In the simplest form of synthesised air operation, every mole of N2 in the air is replaced with an equal mole of CO2. This results in the number of moles of regenerator flue gas remaining the same as typical air operation. Hence, the critical velocities in the regenerator, including vessel superficial velocity and cyclone velocity, can be maintained in a similar manner to base air operation. This is the ideal ‘constant velocity operation’ in synthesised air operation.

The complexity of synthesised air operation arises from the fact that the molecular weight of CO2 is approximately 1.6 times that of N2. Due to higher molecular weight and consequent higher mass flow, heat carried away by CO2 will be significantly higher for the same moles of N2, which results in a substantial drop in regenerator temperature (assuming reactor temperature and feed quality are held constant). To achieve a ‘constant heat balance operation’ of the regenerator, the number of moles of CO2 in synthesised air operation needs to be reduced without compromising the critical velocities. See Figure 2 for a pictorial representation.

UOP performed a case study in 2023a on the application of Synthesized Air FCC system for a European refiner operating its FCC unit at a feed throughput of 65,000 bpsd, with nearly 75% residue in the feed blend. The blended feed Conradson Carbon (CCR) concentration of the feed was 3.6 wt% (see ‘Case Study’ section).

Based on the findings of this case study, conversion from normal air combustion to synthesised air operation is estimated to reduce the regenerator temperature from 738°C to 709°C. The drop in regenerator temperature and the reduced flue gas flow rate create additional coke burn capacity in the regenerator. This additional coke burn capacity provides an opportunity to increase residue content in the feed blend from 75% to 100%. The resulting regenerator temperature for this operation was estimated to be 738°C, like the base case. The results of the 2023 case study produced by Honeywell UOP proprietary process models demonstrate the inherent potential of its Synthesized Air FCC technology to increase FCC profitability, apart from reducing direct CO2 emissions (Scope 1) via an installed CCU, as shown in Figure 3 and detailed in the ‘Case Study’ section.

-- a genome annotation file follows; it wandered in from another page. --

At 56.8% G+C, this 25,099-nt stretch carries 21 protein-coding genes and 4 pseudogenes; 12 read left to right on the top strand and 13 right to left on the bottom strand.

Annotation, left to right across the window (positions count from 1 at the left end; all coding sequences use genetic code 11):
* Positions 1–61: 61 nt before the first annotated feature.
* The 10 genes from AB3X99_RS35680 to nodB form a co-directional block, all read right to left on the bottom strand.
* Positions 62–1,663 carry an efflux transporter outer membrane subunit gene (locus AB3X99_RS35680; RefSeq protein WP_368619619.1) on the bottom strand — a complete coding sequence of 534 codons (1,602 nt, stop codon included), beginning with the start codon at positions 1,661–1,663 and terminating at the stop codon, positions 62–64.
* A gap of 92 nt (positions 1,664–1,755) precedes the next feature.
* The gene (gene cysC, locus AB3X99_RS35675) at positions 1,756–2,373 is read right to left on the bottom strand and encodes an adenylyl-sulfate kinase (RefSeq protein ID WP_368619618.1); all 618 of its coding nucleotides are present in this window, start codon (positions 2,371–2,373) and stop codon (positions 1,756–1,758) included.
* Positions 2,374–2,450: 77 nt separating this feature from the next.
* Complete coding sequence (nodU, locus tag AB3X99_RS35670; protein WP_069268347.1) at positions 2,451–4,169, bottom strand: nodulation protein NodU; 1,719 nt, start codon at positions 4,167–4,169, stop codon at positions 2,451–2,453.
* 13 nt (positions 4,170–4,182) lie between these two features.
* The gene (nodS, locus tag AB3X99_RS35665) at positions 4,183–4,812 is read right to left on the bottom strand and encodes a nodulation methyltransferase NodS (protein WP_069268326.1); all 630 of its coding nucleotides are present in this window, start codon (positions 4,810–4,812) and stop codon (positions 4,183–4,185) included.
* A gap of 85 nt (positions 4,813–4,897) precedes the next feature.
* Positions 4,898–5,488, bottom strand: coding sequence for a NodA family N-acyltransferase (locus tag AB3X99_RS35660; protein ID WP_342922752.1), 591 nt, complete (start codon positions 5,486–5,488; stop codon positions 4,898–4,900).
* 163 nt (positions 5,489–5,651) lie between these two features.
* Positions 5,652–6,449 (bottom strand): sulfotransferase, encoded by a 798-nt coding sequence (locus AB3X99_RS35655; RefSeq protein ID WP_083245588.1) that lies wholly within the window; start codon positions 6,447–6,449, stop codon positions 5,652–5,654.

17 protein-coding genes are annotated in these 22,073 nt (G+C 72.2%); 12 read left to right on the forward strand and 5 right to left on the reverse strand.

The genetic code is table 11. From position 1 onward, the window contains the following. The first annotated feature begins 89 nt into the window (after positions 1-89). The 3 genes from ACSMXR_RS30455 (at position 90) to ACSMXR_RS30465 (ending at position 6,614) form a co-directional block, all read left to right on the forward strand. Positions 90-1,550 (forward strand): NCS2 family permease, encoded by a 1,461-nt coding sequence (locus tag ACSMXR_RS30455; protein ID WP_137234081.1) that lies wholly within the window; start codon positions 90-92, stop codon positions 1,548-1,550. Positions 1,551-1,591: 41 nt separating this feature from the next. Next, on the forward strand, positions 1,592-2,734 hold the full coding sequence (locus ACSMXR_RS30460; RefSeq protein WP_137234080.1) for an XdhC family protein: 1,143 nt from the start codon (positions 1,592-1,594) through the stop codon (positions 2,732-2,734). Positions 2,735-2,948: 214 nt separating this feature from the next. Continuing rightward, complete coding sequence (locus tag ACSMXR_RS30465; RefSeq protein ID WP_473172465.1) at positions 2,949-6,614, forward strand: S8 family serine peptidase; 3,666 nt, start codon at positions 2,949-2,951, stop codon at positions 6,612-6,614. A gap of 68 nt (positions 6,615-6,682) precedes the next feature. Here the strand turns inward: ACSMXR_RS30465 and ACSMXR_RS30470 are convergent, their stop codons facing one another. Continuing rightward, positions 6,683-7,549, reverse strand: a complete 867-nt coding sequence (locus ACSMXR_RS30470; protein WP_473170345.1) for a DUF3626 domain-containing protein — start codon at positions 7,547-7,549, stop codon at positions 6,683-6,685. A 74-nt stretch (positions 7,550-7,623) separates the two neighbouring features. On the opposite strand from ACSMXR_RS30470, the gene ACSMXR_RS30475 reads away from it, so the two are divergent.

Process description
The principal components and general arrangement of the Synthesized Air FCC system are presented in Figure 3. It is comprised of a third-stage separator (TSS), power recovery turbine (PRT) section, heat recovery steam generator (HRSG), nViro FCC section, novel, proprietary, non-solvent Honeywell UOP FCC carbon capture section (CCS), and recycle blower. Note that an existing ESP/bag filter can be revamped to an nViro FCC unit, and a wet gas scrubber can be used in lieu of an nViro FCC unit.

Flue gas from the FCC regenerator enters the TSS, where separation of the larger catalyst fines from the flue gas stream is accomplished. The TSS provides the necessary particulate removal to protect the expander internals from blade deposition or erosion. The clean flue gas exiting the TSS flows to the expander for power recovery. The larger-sized catalyst fines, separated from the main flow of flue gas in the TSS, are carried out of the bottom of the TSS with a slip stream of flue gas. The larger-sized catalyst fines are removed from the slip stream via, for example, a fourth-stage separator (FSS) before the slip stream merges with the main flue gas line upstream of the HRSG. The expander inlet valve will throttle to control the regenerator-reactor differential pressure. From the expander, the flue gas flows to the HRSG, where high-pressure steam is generated from the cooling of the flue gas stream. In some cases, provisions can be made to the HRSG to accommodate the removal of NOx contaminants. For units where HRSG cannot accommodate a NOx removal system, the same can be designed as part of the nViro FCC system or wet gas scrubber.